Expect the Kaiser Chiefs to mess up the lyrics and play the wrong chords as they hit the stage in Victoria this month.
“It’s our first gig in about two months, so we might get some of the chords wrong – Ricky will definitely get some of the words wrong,” jokes bassist Simon Rix with a laugh.
Rix, frontman Ricky Wilson, drummer Vijay Mistry, guitarist Andrew White and keyboardist Nick Baines are all currently on hiatus after a tour of South America and the UK where they continue to fill arenas and stadiums.
“We did two weeks in South America supporting the Foo Fighters in various stadiums, which was great and two weeks in England doing arenas which was really, really nice as well, it was really, really good month,” says Rix, on the phone from his London home.
The indie rock band has been around for more than a decade and haven’t let setbacks, such as the 2012 departure of founding member drummer Nick Hodgson slow them down.
“In our career we made this album under the (band) name Parva, which didn’t even get released and then the next album we made was Employment which is still our biggest selling album,” says Rix. “I think part of the reason we were totally going for it and you can feel the energy on Employment is because of the disappointment and things that happened in the previous band. All of that pent up aggression and excitement of all that stuff, it came out in Employment and we were just absolutely going for it.”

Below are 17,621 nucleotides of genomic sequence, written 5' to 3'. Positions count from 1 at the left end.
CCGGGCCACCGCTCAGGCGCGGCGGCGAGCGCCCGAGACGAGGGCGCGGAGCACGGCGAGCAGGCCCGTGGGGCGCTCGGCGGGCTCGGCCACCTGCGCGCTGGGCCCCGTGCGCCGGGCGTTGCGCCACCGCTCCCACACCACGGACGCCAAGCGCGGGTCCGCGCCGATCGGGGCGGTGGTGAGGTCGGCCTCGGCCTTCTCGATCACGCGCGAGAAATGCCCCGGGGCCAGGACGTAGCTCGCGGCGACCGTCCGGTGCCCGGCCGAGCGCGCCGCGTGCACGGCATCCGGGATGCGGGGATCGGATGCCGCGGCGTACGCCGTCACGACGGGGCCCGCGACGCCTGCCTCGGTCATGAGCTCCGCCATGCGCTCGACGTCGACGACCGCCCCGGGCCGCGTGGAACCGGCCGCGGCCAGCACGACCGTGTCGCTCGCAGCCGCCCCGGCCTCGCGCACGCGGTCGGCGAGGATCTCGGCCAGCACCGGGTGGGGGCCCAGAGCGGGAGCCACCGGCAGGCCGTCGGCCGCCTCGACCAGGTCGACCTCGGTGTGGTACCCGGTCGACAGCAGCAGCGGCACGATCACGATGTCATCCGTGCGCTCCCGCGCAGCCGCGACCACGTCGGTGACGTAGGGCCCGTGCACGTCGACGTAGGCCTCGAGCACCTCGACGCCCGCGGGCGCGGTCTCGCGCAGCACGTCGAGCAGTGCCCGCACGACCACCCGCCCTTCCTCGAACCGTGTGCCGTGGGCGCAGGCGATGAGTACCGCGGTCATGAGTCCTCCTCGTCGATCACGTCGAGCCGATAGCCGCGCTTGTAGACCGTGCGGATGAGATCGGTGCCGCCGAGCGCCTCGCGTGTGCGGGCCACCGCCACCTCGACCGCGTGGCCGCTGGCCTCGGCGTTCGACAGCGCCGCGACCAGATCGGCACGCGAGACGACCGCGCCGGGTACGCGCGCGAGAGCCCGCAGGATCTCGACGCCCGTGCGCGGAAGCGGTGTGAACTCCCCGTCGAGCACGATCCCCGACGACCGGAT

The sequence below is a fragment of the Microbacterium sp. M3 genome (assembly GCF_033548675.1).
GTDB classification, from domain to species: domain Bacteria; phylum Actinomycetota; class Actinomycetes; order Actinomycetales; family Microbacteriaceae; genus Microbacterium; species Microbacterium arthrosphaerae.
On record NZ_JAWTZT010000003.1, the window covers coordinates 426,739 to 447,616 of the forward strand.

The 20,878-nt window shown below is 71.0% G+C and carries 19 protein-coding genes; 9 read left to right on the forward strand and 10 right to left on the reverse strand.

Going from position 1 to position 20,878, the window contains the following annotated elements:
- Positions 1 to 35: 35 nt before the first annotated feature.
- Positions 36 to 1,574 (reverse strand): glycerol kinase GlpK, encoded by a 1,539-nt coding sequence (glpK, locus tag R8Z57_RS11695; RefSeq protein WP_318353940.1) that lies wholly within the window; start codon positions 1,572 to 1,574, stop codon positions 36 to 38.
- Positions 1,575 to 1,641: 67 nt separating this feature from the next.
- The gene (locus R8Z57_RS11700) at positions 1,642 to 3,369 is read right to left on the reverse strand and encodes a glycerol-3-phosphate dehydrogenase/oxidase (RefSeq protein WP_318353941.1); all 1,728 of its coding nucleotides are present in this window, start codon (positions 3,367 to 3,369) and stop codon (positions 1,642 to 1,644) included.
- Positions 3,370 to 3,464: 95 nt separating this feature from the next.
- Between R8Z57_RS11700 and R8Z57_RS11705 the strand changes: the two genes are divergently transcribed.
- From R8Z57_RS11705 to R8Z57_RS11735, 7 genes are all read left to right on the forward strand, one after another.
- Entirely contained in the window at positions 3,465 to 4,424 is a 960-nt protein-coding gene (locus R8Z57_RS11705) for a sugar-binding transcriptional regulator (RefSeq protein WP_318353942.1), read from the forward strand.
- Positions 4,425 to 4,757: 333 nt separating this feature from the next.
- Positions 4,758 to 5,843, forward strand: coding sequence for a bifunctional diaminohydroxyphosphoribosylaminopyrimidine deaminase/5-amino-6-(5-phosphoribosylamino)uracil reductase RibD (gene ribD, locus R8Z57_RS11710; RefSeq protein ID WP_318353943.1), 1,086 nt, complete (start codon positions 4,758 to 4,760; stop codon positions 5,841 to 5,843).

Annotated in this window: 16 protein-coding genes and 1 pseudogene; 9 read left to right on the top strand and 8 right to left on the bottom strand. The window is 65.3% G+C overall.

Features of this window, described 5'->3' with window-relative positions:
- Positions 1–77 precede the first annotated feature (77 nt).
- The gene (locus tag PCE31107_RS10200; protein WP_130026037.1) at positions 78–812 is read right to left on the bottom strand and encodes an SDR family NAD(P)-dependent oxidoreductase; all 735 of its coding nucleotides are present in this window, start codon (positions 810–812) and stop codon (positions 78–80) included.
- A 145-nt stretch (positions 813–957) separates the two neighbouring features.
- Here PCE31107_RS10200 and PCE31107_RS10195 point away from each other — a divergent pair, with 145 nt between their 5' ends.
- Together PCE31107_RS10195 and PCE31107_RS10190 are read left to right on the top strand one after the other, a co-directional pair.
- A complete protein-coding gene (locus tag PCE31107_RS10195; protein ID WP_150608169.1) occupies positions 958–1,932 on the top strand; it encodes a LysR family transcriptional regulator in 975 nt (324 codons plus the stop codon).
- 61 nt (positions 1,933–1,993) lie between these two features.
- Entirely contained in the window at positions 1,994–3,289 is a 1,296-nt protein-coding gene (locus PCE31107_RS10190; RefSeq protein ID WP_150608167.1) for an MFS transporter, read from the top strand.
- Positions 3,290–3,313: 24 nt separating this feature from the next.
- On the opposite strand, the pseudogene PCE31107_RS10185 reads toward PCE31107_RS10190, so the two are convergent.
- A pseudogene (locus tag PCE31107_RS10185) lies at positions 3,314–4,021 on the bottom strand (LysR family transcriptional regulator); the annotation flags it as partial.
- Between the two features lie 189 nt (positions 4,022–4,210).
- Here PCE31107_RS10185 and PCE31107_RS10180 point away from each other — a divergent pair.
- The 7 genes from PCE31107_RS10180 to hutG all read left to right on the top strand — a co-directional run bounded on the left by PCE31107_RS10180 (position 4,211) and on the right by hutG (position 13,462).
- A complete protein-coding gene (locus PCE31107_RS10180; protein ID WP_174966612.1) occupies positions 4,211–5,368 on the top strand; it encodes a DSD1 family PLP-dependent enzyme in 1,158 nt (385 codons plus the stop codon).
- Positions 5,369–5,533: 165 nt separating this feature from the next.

Employment earned critical and commercial success with more than three million copies sold. It won the band numerous awards, and also unleashed I Predict A Riot, the group’s most well-known song, along with Ruby, from their second release Yours Truly, Angry Mob.
“I think every record we made is the right one at that time, even the Parva one, we didn’t really know what we were doing,” says Rix. “I mean, we got signed and we were quite lazy and didn’t really do anything. I think it taught us a lot of lessons. Just when you get a record deal that doesn’t mean you’ve made it, in fact it means the hard work’s just starting. By the time we got to Employment, we knew all that so we worked very hard.”
Fast forward a few years and four records, and the Kaiser Chiefs are on the road touring their 2014 release Education, Education, Education & War.
“I think it’s an album that’s really coherent and makes sense … all the songs fit together. We recorded it in Atlanta with a producer called Ben H. Allen III. We did it in one block of time and it was quite an old-school way of doing it,” Rix says.
After Hodgeson’s departure, band members rallied to write and record Education, Education, Education & War with a new passion.
“I’m having more fun than I’ve ever had,” says Rix. “In the beginning, it’s like a roller coaster, you don’t know what the fuck’s going on, you’re just sort of on a ride and you don’t know where it’s going. Especially our first album, a lot of bands never get past that stage and then we got a bit complacent and a bit lazy and now … I always think Nick leaving did us a favour, because it was a wake up call. We could lose this thing we love doing. It could disappear from underneath us and we could have quit. I think we could have just called it a day when Nick left, but I think the other four of us who are left – and now Vijay who joined – we love doing it and we want to keep doing it as long as possible, we love making music. I think we’re even better than we’ve ever been.” Hear tracks from their latest album at kaiserchiefs.com.